Les rendez-vous bourgeois

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Les rendez-vous bourgeois is an opéra bouffon in one act by Nicolas Isouard to a French libretto by François Benoît Hoffmann, in the form of an opéra comique with spoken dialogue between the musical numbers. The work was first performed by the Opéra-Comique at the Salle Feydeau in Paris on 9 May 1807.[1]

It became a regular part of the Opéra-Comique repertoire, being performed over 760 times there up to the 1930s.[2] The score consists of an overture and ten vocal numbers. Once in the public domain it was mounted at the Bouffes-Parisiens and the Théâtre de la Gaîté, then the Théâtre de la Renaissance on 11 March 1879 for 25 performances, with a cast including Jean-François Berthelier as Bertrand, Jane Hading as Charles and Mily-Meyer as Louise.[3] Other notable singers to have sung in the opera include Alice Ducasse, Barnolt (Bertrand), Jean Vieuille, Galli-Marié (Cesar), Esther Chevalier (Julie), and Félix Vieuille (Dugravier).[2]

Roles[edit]

Role Voice type Premiere Cast,[2][4] 9 May 1807
Julie, maid of Reine and Louise mezzo-soprano Anne-Cécile Saint-Aubin-Duret
Reine, daughter of Dugravier soprano Desirée Péllet
Louise, niece of Dugravier soprano Marie-Lucile Moreau
Dugravier, a retired timber merchant bass Antoine Juliet
Jasmin, valet, in love with Julie baritone Jean-Pierre Moreau
Charles, lover of Louise tenor Paul
Bertrand, Dugravier’s valet tenor Paul Lesage
César, lover of Reine tenor Auguste Huet

Synopsis[edit]

The action takes place in 1807 in the living room of a country house, near the forest of Bondy. Dugravier lives with his daughter Reine, his niece Louise and his servants Julie and Bertrand. The latter is in love with Julie but she favours Jasmin, a valet in a nearby house, visiting the Dugravier home. Dugravier decides to go to Paris with Bertrand to arrange marriages for Reine and Louise with the sons of two rich gentlemen. They depart at nightfall, through the bandit-ridden forest. With Dugravier gone, Louise confides to Julie that she has a lover, Charles, with whom she has an assignation that night, while Reine confesses that she too is to meet her own César. Charles, Caesar and Jasmin hide upon the unexpected return of Dugravier, who says that he has met brigands on his way. The three young men then escape through a window, but return shortly after, claiming to have fought off the imaginary bandits. They introduce themselves as the two sons of the Parisians, and Dugravier gratefully agrees to all three marriages.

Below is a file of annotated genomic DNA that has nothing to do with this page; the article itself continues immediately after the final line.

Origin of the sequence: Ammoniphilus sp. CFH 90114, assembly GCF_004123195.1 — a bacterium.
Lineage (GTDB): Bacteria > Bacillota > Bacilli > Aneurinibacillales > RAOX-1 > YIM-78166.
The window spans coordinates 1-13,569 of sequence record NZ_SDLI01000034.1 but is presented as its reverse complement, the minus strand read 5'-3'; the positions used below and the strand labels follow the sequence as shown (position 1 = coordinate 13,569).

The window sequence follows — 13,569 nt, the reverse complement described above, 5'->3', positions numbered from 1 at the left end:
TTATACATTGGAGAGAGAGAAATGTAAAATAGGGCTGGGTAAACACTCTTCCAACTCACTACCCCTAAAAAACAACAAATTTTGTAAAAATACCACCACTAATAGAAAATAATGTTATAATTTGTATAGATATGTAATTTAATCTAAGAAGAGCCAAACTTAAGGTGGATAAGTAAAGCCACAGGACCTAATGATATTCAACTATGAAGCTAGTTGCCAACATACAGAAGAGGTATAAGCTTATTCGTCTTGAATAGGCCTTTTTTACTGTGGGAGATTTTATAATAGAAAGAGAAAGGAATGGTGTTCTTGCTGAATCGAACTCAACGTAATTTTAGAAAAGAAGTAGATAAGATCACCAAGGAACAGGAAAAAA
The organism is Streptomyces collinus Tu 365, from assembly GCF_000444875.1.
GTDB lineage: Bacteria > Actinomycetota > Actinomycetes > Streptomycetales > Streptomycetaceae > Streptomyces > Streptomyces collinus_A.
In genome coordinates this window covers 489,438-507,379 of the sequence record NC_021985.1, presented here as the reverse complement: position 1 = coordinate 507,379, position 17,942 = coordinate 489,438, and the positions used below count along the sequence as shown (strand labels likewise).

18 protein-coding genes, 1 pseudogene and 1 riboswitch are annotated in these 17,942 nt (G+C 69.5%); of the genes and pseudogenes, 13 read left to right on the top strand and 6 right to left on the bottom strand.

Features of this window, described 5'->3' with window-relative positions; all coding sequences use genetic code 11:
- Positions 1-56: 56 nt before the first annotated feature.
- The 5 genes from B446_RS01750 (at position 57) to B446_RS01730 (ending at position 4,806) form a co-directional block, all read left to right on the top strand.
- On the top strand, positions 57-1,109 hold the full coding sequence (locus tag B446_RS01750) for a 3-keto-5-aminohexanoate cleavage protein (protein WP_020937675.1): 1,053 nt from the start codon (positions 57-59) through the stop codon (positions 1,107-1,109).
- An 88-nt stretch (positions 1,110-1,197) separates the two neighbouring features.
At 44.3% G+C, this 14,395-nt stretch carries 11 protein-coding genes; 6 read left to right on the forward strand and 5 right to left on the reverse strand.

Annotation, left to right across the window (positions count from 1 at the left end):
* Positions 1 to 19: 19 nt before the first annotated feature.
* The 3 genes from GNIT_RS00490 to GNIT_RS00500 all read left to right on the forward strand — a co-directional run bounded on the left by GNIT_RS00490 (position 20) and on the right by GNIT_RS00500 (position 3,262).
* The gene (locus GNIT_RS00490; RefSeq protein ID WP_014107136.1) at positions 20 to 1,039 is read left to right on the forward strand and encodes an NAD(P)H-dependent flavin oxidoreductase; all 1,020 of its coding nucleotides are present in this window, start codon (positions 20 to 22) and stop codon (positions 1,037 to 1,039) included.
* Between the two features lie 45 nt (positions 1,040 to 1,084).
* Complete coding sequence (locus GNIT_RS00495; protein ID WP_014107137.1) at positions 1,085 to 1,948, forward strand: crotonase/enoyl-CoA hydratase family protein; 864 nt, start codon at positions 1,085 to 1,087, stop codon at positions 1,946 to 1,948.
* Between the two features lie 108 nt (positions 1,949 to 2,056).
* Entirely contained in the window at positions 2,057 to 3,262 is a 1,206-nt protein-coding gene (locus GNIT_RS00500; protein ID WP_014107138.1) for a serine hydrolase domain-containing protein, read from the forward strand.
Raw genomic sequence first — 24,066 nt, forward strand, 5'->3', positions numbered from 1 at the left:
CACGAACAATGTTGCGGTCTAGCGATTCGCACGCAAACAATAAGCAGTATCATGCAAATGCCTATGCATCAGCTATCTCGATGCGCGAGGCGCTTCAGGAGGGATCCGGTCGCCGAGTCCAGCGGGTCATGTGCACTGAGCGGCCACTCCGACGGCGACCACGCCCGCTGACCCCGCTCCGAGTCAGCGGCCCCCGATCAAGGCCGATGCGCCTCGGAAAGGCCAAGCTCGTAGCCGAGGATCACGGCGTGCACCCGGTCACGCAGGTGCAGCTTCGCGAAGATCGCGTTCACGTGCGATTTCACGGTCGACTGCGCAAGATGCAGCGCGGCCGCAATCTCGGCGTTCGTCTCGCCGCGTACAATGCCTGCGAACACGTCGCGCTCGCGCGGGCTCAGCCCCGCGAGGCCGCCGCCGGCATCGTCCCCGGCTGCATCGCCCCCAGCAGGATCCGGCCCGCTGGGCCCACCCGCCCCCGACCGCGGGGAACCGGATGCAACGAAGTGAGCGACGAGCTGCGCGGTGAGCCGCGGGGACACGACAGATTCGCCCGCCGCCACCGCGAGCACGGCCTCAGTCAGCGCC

References[edit]

  1. ^ Fend M. Les rendez-vous bourgeois. In: The New Grove Dictionary of Opera. Macmillan, London and New York, 1997.
  2. ^ a b c Wolff, Stéphane. Un demi-siècle d'Opéra-Comique 1900–1950. André Bonne, Paris, 1953.
  3. ^ Noel E and Stoullig E. Les Annales du Théâtre et de la Musique, 5ème édition, 1879. G Charpentier et Cie, Paris, 1880.
  4. ^ Full names: "9 Maggio 1807" at amadeusonline. Singers with articles in Kutsch & Riemens: Anne-Cécile Saint-Aubin-Duret, Antoine Juliet, Paul Lesage.
  • Kutsch, K. J.; Riemens, Leo (2003). Grosses Sängerlexikon (fourth edition, in German). Munich: K. G. Saur. ISBN 9783598115981.